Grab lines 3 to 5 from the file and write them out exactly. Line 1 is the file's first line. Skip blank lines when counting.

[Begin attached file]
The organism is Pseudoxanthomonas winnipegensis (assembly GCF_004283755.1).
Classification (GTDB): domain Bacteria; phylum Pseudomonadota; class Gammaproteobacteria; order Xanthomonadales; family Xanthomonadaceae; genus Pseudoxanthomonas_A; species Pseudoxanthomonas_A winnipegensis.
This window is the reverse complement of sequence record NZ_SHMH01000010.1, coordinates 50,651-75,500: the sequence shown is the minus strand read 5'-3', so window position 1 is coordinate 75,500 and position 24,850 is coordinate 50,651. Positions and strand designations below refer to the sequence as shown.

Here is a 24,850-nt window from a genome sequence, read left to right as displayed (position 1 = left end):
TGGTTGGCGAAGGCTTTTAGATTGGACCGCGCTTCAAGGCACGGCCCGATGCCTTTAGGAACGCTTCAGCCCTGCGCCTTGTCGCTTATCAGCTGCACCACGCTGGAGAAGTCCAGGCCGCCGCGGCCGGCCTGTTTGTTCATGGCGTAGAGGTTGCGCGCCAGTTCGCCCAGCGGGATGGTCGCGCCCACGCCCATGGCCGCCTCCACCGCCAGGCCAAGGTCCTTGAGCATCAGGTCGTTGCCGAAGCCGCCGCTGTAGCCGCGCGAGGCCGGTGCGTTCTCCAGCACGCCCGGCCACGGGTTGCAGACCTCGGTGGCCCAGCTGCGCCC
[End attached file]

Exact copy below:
This window is the reverse complement of sequence record NZ_SHMH01000010.1, coordinates 50,651-75,500: the sequence shown is the minus strand read 5'-3', so window position 1 is coordinate 75,500 and position 24,850 is coordinate 50,651. Positions and strand designations below refer to the sequence as shown.

Here is a 24,850-nt window from a genome sequence, read left to right as displayed (position 1 = left end):
TGGTTGGCGAAGGCTTTTAGATTGGACCGCGCTTCAAGGCACGGCCCGATGCCTTTAGGAACGCTTCAGCCCTGCGCCTTGTCGCTTATCAGCTGCACCACGCTGGAGAAGTCCAGGCCGCCGCGGCCGGCCTGTTTGTTCATGGCGTAGAGGTTGCGCGCCAGTTCGCCCAGCGGGATGGTCGCGCCCACGCCCATGGCCGCCTCCACCGCCAGGCCAAGGTCCTTGAGCATCAGGTCGTTGCCGAAGCCGCCGCTGTAGCCGCGCGAGGCCGGTGCGTTCTCCAGCACGCCCGGCCACGGGTTGCAGACCTCGGTGGCCCAGCTGCGCCC